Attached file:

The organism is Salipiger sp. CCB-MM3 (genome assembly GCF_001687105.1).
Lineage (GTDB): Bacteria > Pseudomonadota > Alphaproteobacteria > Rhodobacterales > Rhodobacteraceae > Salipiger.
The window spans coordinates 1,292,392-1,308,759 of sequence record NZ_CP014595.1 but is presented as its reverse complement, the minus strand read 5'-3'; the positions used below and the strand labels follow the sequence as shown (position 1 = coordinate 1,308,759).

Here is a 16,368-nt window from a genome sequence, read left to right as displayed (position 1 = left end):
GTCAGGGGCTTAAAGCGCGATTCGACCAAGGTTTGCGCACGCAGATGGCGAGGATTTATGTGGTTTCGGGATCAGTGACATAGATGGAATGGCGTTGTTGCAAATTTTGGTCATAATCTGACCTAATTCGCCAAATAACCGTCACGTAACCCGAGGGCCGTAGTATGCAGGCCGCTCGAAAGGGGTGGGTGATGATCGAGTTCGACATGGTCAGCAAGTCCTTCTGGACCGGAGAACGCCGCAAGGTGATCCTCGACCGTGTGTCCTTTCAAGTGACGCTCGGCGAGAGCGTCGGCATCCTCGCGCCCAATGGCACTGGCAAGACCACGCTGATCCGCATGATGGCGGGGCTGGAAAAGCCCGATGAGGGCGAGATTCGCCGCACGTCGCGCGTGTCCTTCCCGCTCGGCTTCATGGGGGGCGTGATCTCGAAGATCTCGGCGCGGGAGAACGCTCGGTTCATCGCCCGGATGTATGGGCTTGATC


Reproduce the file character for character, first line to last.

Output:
The organism is Salipiger sp. CCB-MM3 (genome assembly GCF_001687105.1).
Lineage (GTDB): Bacteria > Pseudomonadota > Alphaproteobacteria > Rhodobacterales > Rhodobacteraceae > Salipiger.
The window spans coordinates 1,292,392-1,308,759 of sequence record NZ_CP014595.1 but is presented as its reverse complement, the minus strand read 5'-3'; the positions used below and the strand labels follow the sequence as shown (position 1 = coordinate 1,308,759).

Here is a 16,368-nt window from a genome sequence, read left to right as displayed (position 1 = left end):
GTCAGGGGCTTAAAGCGCGATTCGACCAAGGTTTGCGCACGCAGATGGCGAGGATTTATGTGGTTTCGGGATCAGTGACATAGATGGAATGGCGTTGTTGCAAATTTTGGTCATAATCTGACCTAATTCGCCAAATAACCGTCACGTAACCCGAGGGCCGTAGTATGCAGGCCGCTCGAAAGGGGTGGGTGATGATCGAGTTCGACATGGTCAGCAAGTCCTTCTGGACCGGAGAACGCCGCAAGGTGATCCTCGACCGTGTGTCCTTTCAAGTGACGCTCGGCGAGAGCGTCGGCATCCTCGCGCCCAATGGCACTGGCAAGACCACGCTGATCCGCATGATGGCGGGGCTGGAAAAGCCCGATGAGGGCGAGATTCGCCGCACGTCGCGCGTGTCCTTCCCGCTCGGCTTCATGGGGGGCGTGATCTCGAAGATCTCGGCGCGGGAGAACGCTCGGTTCATCGCCCGGATGTATGGGCTTGATC